Angina: Causes, Risk Factors & Treatments

Angina can be defined as pain, muscle fatigue, or tighteningfelt in the chest region (at or around the heart). The discomfort results mainly from low oxygen supply to the heart tissue which is caused by narrowing or obstruction of coronary vessels. Angina is not a disease, but a symptom of cardio vascular illness that may prove life threatening if no action is taken.

The primary pathophysiological event in angina is the vascular obstruction of coronary vessels because of several reasons, such as vascular degeneration, advanced atherosclerosis, thrombosis, embolism, low oxygen content of the blood or anemia. In untreated or poorly managed cases, risk of severe complications increases, such as heart attack or myocardial infarction, necrosis of blood vessels or even death.

Symptoms of Angina

Chest pain is the most common symptom of angina, but that pain sensation may be different for different people. Some people may experience a burning sensation in the chest, while others may only have slight discomfort or heaviness. Some also complain about feeling fullness in the chest along with a squeezing sensation.

There may also be pain behind your breastbone, which may spread to your arms, shoulders, throat, neck, back, or jaw. Some people do not take this pain seriously and often blame it on heartburn or gas. However, it is a good idea to seek medical assistance if you have a burning sensation in the chest along with pain or discomfort in your neck, jaw, belly, back, or shoulders. Seek immediate medical attention if you experience dizziness or shortness of breath.

Types of Angina

1. Stable Angina

Stable angina is the chest pain felt after excessive physical activity or in any situation when your heart is working harder than it should be (such as after exercise). This type of pain is chronic in nature and is usually predictable. The pain may last up to five minutes or a little more, depending on the nature of interventions employed to manage angina. Your doctor may prescribe an angina medicine or suggest you to limit the intensity of physical activity in order to alleviate chest pain.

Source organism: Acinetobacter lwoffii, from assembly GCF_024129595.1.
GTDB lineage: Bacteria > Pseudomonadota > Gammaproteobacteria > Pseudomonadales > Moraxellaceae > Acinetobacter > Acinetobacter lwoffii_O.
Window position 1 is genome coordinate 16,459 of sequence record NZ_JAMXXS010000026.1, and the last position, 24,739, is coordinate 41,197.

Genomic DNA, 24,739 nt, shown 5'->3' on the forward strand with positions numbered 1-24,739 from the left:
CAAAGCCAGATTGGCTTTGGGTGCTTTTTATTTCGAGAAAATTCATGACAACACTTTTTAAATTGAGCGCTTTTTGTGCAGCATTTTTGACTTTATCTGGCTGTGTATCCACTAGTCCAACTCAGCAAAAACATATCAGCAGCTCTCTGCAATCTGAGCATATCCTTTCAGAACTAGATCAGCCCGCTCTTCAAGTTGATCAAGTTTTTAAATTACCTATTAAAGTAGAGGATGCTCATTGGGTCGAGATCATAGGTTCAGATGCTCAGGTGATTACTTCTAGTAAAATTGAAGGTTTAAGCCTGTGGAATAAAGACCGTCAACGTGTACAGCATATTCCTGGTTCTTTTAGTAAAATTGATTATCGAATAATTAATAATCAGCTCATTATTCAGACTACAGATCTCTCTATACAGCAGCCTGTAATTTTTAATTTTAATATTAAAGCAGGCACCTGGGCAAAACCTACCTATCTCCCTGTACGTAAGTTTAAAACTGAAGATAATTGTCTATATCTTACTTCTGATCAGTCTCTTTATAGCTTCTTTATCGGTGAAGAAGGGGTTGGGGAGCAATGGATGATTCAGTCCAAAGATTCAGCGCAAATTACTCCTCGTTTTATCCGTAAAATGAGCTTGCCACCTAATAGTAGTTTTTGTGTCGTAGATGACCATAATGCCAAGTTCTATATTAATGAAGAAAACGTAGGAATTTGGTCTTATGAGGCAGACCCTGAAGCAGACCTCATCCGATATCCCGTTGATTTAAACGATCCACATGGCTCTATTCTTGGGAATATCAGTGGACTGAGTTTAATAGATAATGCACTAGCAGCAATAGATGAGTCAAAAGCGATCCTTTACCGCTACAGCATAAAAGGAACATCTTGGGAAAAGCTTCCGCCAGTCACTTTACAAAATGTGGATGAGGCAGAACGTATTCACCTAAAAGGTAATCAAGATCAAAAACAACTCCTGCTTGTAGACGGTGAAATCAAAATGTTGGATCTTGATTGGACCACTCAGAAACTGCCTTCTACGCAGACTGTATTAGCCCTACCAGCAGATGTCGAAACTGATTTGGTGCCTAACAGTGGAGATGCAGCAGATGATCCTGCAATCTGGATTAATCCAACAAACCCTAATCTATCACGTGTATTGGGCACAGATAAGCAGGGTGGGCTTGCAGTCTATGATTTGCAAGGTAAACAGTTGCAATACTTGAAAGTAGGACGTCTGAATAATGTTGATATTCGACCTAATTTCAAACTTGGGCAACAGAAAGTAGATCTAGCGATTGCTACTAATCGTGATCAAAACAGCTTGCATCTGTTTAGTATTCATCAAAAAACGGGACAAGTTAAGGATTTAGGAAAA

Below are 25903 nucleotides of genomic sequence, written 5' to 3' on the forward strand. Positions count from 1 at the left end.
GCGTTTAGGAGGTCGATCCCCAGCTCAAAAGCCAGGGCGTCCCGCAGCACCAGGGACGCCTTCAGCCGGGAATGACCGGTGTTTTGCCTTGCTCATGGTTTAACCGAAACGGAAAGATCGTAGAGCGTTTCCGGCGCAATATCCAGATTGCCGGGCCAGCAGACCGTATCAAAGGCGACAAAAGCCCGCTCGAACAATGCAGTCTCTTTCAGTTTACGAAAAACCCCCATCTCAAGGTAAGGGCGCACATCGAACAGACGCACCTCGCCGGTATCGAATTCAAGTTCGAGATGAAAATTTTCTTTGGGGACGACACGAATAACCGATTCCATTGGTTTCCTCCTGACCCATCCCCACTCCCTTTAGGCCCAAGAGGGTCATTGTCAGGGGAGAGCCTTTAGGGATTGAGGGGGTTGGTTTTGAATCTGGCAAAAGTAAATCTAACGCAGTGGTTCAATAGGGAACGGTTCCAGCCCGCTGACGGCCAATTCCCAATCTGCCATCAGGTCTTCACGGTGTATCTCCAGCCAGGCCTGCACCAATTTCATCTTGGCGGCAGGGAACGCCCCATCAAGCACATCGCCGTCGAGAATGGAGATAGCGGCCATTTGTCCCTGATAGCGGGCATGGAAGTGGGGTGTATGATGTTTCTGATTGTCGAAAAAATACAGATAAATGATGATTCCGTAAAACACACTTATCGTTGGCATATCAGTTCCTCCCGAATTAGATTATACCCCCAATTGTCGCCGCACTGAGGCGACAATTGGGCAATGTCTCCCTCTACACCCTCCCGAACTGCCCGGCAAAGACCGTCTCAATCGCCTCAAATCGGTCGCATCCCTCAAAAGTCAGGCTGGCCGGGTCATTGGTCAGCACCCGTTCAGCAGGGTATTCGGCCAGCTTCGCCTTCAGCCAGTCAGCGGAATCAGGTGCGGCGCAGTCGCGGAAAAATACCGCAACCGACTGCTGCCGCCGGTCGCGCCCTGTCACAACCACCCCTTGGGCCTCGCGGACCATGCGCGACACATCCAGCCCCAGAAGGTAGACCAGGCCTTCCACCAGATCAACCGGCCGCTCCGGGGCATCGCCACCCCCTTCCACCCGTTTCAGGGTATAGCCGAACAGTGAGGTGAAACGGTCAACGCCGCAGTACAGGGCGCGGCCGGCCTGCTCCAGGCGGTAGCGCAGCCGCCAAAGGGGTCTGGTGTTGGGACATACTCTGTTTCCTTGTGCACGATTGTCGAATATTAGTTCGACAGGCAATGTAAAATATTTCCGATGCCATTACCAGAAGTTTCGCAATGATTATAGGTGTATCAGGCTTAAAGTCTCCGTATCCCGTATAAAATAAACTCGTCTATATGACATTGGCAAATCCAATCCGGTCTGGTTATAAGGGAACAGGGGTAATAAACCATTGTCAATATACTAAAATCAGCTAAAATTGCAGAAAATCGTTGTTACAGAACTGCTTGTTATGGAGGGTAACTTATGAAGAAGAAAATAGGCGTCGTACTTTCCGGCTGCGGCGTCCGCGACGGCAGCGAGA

2. Unstable Angina

This kind of angina usually occurs before heart attack or stable angina. Unstable angina does not follow the route of a regular angina and is not related with heavy physical exercising. It does not succumb after rest or with medication, and the pain can last up to half an hour in duration. Such angina is more serious in nature than stable angina and are directly associated with a higher risk of cardiac damage.

3. Prinzmetal's Angina

It is the most uncommon variety of angina that presents with most serious symptoms and complications. It may happen when you are rest.

Here is a video link explaining the types of angina with more details:

Causes of Angina

The primary cause of angina is reduced or no blood flow toward the heart. Cardiac muscles are nourished by coronary arteries that are responsible for carrying oxygen rich blood toward the heart. If any blockage occurs in these arteries, your heart tends to underperform its primary function. When you perform physical work, you heart is burdened and pain of angina is felt. This also explains why many people do not feel chest pain when they rest.

Here are some of the causes of different types of angina.


Stable Angina

Unstable Angina

Prinzmetal’s Angina


  • Moderate to severe physical exertion (or even after consumption of heavy meals)
  • Smoking
  • Emotional stress
  • Exposure to cooler temperatures
  • Formation of atherosclerotic plaques
  • Partial or complete occlusion of blood vessel due to blood clots
  • Transient spasm in the walls of coronary vessels due to emotional, hormonal or other triggers

Risk Factors of Angina

Treatment for Angina

In case of stable angina, you start to feel better after some rest. However, unstable angina may get worse with time and often requires surgery. Your doctor usually begins treatment by administering certain medications that help open up blocked arteries. Lifestyle changes may also help to improve blood flow to heart and manage the symptoms.

1. Medications

2. Lifestyle Changes

Certain lifestyle changes can prevent angina attacks and any further complication associated with it. These include exercising regularly, keeping healthy and natural dietary habits, such as keeping diet low in cholesterol and salt and high in antioxidants. Keeping a tab on cholesterol levels and living a life free from stress, smoking and alcohol can minimize the risk of angina greatly.

3. Surgery

If medications fail to produce desired results, your doctor may suggest a medical procedure or surgery. They may suggest the following procedures:

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